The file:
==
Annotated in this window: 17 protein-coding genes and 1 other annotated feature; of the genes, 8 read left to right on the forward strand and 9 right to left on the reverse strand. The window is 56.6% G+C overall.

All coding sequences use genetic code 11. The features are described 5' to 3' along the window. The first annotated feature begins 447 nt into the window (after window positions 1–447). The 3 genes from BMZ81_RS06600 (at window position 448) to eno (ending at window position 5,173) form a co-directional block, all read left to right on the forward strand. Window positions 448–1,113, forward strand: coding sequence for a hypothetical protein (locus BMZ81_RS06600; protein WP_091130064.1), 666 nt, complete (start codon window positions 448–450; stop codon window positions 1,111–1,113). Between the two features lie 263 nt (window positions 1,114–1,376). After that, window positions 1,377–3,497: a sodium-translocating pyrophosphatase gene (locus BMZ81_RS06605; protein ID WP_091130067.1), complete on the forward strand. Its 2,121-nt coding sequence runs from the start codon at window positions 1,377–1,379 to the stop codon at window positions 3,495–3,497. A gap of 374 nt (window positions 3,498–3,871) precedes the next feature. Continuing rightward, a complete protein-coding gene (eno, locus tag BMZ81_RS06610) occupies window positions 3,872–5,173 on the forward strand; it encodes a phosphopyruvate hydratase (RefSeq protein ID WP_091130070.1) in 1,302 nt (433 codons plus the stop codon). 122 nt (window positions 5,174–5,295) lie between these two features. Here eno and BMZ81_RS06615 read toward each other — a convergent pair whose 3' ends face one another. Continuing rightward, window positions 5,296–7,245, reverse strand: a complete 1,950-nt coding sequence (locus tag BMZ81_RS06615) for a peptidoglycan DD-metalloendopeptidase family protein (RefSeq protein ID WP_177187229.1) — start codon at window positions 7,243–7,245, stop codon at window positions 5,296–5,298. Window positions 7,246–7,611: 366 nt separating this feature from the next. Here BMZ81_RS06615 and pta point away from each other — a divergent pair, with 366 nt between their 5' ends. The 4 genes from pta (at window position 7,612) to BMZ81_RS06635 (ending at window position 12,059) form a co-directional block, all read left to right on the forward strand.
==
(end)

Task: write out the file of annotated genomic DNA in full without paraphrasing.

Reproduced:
Annotated in this window: 17 protein-coding genes and 1 other annotated feature; of the genes, 8 read left to right on the forward strand and 9 right to left on the reverse strand. The window is 56.6% G+C overall.

All coding sequences use genetic code 11. The features are described 5' to 3' along the window. The first annotated feature begins 447 nt into the window (after window positions 1–447). The 3 genes from BMZ81_RS06600 (at window position 448) to eno (ending at window position 5,173) form a co-directional block, all read left to right on the forward strand. Window positions 448–1,113, forward strand: coding sequence for a hypothetical protein (locus BMZ81_RS06600; protein WP_091130064.1), 666 nt, complete (start codon window positions 448–450; stop codon window positions 1,111–1,113). Between the two features lie 263 nt (window positions 1,114–1,376). After that, window positions 1,377–3,497: a sodium-translocating pyrophosphatase gene (locus BMZ81_RS06605; protein ID WP_091130067.1), complete on the forward strand. Its 2,121-nt coding sequence runs from the start codon at window positions 1,377–1,379 to the stop codon at window positions 3,495–3,497. A gap of 374 nt (window positions 3,498–3,871) precedes the next feature. Continuing rightward, a complete protein-coding gene (eno, locus tag BMZ81_RS06610) occupies window positions 3,872–5,173 on the forward strand; it encodes a phosphopyruvate hydratase (RefSeq protein ID WP_091130070.1) in 1,302 nt (433 codons plus the stop codon). 122 nt (window positions 5,174–5,295) lie between these two features. Here eno and BMZ81_RS06615 read toward each other — a convergent pair whose 3' ends face one another. Continuing rightward, window positions 5,296–7,245, reverse strand: a complete 1,950-nt coding sequence (locus tag BMZ81_RS06615) for a peptidoglycan DD-metalloendopeptidase family protein (RefSeq protein ID WP_177187229.1) — start codon at window positions 7,243–7,245, stop codon at window positions 5,296–5,298. Window positions 7,246–7,611: 366 nt separating this feature from the next. Here BMZ81_RS06615 and pta point away from each other — a divergent pair, with 366 nt between their 5' ends. The 4 genes from pta (at window position 7,612) to BMZ81_RS06635 (ending at window position 12,059) form a co-directional block, all read left to right on the forward strand.